I have been asked why it is I only say good things about kites. Well that’s not entirely true as you can see from other reports here. Just because I don’t like something or indeed do like something it doesn’t mean to say that it really is good or bad, I am just grateful for the privilege of being asked to test something and reporting back on how it fits my own individual style and preferences – sometimes though, you just have to read between the lines of what I say!

I suppose it would be true to say that if I really don’t like a kite, then it won’t write about it.

So then, on to the Maestro II. Yes I am guilty of leaving this at home always meaning to give it a try – “next time out”. I will say that I wasn’t inspired by its predecessor which I found I had to work too hard at because it felt so heavy to me and pulled like a train on standard settings in a high wind.

Mind you some people like that in a kite!

Tails Not Included

Then, the other day, we took it out because we have some really colourful tails that are quite heavy and we wondered if this almost full sized and equally colourful kite would perform. Well perform it did and the proof of that is on video in the HQ section of our website.

Whilst HQ have used their usual standard colours they have subtly added some greys then incorporated all of the colours into a much classier design giving a feel-good factor about flying this model.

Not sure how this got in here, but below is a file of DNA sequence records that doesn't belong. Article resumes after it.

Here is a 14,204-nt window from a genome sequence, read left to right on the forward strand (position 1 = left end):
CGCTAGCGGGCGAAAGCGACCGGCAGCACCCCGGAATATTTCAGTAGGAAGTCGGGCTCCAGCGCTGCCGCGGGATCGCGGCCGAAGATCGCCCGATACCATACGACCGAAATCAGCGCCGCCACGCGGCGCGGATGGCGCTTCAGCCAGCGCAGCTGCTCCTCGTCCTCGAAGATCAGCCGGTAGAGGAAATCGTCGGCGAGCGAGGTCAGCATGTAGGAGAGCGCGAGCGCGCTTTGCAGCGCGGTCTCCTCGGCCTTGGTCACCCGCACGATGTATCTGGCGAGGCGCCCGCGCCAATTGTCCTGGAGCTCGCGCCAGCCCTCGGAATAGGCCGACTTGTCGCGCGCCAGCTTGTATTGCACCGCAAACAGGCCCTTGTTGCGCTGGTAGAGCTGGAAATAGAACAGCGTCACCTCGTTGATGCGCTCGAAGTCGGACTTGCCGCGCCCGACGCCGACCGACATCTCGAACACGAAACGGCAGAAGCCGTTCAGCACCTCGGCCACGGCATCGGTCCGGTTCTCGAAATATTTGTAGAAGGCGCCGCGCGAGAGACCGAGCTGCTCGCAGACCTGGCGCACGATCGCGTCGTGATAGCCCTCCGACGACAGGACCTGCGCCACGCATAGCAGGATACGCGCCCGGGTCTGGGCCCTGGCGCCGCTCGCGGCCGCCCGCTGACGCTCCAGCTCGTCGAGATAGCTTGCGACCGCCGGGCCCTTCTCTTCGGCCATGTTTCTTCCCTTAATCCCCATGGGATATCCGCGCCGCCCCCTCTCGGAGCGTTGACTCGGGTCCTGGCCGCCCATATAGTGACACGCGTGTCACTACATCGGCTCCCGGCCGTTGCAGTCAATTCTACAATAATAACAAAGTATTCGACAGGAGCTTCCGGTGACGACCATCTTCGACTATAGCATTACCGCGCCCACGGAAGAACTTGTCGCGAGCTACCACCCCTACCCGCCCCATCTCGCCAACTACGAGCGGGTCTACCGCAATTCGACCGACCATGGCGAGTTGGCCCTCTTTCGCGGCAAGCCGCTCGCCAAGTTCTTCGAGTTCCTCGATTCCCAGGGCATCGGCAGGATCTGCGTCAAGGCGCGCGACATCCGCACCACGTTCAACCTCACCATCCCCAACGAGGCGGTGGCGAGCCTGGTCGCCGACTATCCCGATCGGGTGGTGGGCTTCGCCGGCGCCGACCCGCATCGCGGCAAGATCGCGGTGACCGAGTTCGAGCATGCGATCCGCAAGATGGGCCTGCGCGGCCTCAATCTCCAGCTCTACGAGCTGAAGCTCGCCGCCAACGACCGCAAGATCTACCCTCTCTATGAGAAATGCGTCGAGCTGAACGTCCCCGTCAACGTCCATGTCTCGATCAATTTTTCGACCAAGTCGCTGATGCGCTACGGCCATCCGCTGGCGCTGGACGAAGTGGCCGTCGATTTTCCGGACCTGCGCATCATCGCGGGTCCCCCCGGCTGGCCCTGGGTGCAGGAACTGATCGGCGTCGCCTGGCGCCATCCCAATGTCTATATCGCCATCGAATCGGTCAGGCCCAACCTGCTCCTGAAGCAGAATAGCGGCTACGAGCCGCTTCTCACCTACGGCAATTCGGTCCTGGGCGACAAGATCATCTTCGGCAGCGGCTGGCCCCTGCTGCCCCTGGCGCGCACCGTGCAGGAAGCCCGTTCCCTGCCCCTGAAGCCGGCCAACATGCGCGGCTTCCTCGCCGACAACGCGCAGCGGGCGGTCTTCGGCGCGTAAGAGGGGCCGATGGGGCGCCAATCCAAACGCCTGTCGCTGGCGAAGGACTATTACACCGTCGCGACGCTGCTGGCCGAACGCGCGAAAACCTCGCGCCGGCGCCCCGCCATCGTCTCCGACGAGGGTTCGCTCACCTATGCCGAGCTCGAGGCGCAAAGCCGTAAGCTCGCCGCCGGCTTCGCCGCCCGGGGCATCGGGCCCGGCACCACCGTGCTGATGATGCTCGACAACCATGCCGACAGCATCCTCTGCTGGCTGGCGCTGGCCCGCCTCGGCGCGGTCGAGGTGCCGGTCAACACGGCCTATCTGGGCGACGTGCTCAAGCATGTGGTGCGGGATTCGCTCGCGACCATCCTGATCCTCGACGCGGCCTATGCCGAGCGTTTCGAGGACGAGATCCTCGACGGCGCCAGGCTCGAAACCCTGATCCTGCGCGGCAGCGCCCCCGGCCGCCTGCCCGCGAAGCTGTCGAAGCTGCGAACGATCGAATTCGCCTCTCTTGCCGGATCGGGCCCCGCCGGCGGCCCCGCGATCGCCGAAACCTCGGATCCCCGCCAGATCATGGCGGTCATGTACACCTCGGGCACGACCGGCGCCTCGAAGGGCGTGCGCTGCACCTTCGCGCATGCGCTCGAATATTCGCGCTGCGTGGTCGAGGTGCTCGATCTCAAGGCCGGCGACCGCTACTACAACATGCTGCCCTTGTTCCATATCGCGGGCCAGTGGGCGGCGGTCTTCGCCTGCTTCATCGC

Maintaining the slightly lower aspect compared to other kites, the mark two has a re-designed sail which, thankfully, loses the support stays that you had to fit in towards the outer edge. This modification has taken away the pull but leaving the kite both very stable in its tracking and yet unstable so that it is trickable! We tried it for speed against its older brother/sister (whatever!) and were very surprised that there was no difference!

This was really weird because I was leaning back against the pull wondering if Marilyn would cope and she was just stood there, relaxed and enjoying the flight – or was she enjoying seeing me having to work a bit?

Should I/Shouldn’t I?

I have seen a few beginners tempted with this kite because of its colours and the fact that at under a hundred quid it is one of the lower priced, big kites.

It’s not a bad idea if you are keen and want to improve rapidly – just go steady to start with!

If you have a smaller kite and are looking to move up but don’t have the budget for one of the high priced super kites then you should have the Maestro II on your list of possibles – it’s not so very far away!

The strength of this kite has been improved by the use of tapered, wrapped spars (lower spreaders) which also gives it the rigidity to perform in a very agile manner.

Although the kite feels lighter in flight I am not sure that it is lighter on the scales – I didn’t check – but even a beginner will only need about 5mph to get this one going!

I spoke to HQ the other day – I didn’t want to write about this kite if was about to be phased out but they assured me that this was a big seller and was going to be around for some time to come!
Hopefully you will see Close Encounters Display Team doing one of the new routines with these during 2011. With three in the air like the one above it should be very exciting and an excellent photo opportunity!

Stowaway Delta

In the previous edition I took a quick look at the Prism Foldaway Diamond kite and said that I was looking forward to the “Stowaway Delta” – and, here it is!

As one who likes to take kites with me, whenever I travel I am always interested by kites that fold down really small and unfold out big.